Magnetism is often perceived as the spin of subatomic particles that "makes" the magnetic dipole of these particles. Sometimes this complicates the understanding of magnetism on a macroscopic level as well as in the intraatomic interactions.
Classically (means, not in the QED‘s view) one may treat electrons and protons as having the two intrinsic properties charge and magnetic moment (electric field and magnetic field of the electron and the proton), that exist in the same way. Indeed, both properties are separable on the macroscopic level. The electric field by separating electrons from the nucleus and magnetic field by aligning atoms by their magnetic dipole moments. To put it directly: electrons and protons are just as much charges as magnets.
I know that spin is needed for defining the magnetic moment of any particle, and I have also read that the spin actually is the reason why some materials are magnetic.
Considering the above, the spin is - without considering the QED - a synonym for the magnetic moment. The aligned magnetic dipols of the involved subatomic particles are the reason for the macroscopic magnetic field.
What I want to know is whether spin is necessary for the some interactions in the electromagnetic field... in classical electromagnetic field theory, the electric and the magnetic fields could be considered as some combinations of partial derivatives of the vector potential (A𝜇). Any particle couples with the field and interacts with other particles through it.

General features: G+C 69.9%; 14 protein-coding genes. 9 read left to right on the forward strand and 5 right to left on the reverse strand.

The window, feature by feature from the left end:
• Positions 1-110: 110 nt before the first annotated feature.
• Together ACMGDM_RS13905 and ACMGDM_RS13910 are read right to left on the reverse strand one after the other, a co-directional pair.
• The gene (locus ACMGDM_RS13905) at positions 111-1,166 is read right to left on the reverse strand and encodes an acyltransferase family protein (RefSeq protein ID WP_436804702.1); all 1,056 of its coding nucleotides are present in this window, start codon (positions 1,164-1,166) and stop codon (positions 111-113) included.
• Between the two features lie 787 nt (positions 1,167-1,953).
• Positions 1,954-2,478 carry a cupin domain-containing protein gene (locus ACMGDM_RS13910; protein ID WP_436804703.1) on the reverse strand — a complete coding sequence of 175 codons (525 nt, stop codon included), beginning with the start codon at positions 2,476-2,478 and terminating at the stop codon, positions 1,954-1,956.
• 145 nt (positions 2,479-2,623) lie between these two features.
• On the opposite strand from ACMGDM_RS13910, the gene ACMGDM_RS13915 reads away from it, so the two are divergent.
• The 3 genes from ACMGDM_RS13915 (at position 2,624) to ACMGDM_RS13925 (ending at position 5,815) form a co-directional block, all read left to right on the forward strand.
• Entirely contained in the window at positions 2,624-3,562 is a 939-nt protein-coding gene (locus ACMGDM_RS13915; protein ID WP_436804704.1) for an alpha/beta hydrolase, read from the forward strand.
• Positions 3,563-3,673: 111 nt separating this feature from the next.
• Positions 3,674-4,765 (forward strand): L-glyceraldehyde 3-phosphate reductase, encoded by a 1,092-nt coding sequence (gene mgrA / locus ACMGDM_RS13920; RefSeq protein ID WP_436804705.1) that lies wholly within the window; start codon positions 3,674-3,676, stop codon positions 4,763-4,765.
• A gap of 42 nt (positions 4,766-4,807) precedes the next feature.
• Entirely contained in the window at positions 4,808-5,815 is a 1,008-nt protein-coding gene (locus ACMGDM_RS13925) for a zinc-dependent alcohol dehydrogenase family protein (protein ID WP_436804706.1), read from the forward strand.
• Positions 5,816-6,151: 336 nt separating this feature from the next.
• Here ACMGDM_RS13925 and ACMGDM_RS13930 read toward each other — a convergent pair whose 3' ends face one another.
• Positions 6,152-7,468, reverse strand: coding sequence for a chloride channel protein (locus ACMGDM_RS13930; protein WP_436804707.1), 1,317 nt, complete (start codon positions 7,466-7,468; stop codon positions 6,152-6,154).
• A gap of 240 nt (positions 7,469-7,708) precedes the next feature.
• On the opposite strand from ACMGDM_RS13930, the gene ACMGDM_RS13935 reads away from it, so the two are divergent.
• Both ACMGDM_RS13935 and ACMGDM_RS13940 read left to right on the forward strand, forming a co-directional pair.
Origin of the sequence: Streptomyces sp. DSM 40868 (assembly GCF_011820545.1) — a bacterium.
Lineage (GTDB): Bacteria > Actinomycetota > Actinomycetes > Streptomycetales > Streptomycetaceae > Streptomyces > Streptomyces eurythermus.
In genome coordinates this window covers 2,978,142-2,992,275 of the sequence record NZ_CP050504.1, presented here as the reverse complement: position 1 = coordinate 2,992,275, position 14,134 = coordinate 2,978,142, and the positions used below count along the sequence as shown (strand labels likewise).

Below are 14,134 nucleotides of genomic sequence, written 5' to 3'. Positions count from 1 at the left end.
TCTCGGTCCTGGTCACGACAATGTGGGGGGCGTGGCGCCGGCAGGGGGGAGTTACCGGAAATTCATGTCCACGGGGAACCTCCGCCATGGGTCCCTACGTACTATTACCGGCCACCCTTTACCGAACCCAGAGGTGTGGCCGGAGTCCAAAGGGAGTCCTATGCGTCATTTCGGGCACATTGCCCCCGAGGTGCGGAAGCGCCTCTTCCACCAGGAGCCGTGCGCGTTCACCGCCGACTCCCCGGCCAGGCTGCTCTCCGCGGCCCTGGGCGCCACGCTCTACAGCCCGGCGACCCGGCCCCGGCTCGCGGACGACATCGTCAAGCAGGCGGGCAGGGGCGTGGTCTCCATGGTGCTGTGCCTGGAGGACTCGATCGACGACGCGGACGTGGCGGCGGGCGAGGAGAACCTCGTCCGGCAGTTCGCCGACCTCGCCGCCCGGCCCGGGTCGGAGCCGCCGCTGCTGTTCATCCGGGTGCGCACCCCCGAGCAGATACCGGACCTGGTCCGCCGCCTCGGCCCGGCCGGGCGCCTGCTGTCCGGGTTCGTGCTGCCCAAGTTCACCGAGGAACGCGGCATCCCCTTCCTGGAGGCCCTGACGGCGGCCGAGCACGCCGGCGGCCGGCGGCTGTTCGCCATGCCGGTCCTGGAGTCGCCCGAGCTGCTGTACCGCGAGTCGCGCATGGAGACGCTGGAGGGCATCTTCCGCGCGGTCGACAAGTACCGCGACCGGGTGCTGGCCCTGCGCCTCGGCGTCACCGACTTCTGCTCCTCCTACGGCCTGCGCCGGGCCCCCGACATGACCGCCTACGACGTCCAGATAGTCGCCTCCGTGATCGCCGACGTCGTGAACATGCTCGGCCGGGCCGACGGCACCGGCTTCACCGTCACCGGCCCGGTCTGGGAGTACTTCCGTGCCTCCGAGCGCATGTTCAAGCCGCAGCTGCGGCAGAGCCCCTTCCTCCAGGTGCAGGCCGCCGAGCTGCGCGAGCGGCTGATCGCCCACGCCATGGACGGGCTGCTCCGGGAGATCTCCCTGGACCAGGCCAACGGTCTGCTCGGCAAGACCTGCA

There is a difference between the mathematics of an electro-magnetic-field dealt with in physics and the interactions resulting from these two phenomena. Particles as well as macroscopic bodies interact with their magnetic fields and with their electric fields. For example, an electron and a proton are attracted by their electric fields and aligned by their magnetic fields, but never the electric field interacts with the magnetic field.
Physics knows nothing about the internal structure of electric and magnetic fields. A current consists of electrons, water consists of H2O molecules, but we are not interested in the internal structure of E and B fields. The only thing we do is to represent them by field lines. And without caring about the components, we have introduced the model of virtual photons for the interactions. This makes things more difficult than they are. It is better to replace virtual photons by the interaction of charges and magnetic dipoles.
The QED was developed for processes on the atomistic level. The interaction between the nucleus and the electrons and between the electrons in the shells are both: electrical and magnetic interactions. But also here the term "spin" is interchangeable with the term „magnetic dipoles“. Somehow it is easier to imagine the paired electrons from the Paulis principle through paired magnets than through antiparallel spin.
Moving on, if we consider the quantum field theory version, we have two particles coupled with the electromagnetic field, which then interact with the exchange of bosons (photons). My question is: how big of a role does spin play in the interactions which happen through the electromagnetic field? Are there some interactions which spinless particles cannot have, but those with spin can?
Not having a spin for a particle is the same as not having a magnetic dipole. But perhaps the inner structure of spinless particles get influenced by an external magnetic field and induces a magnetic dipole. Only in this case the external field will deflect these moving particles (the Lorentz force) from the trajectory like electrons do.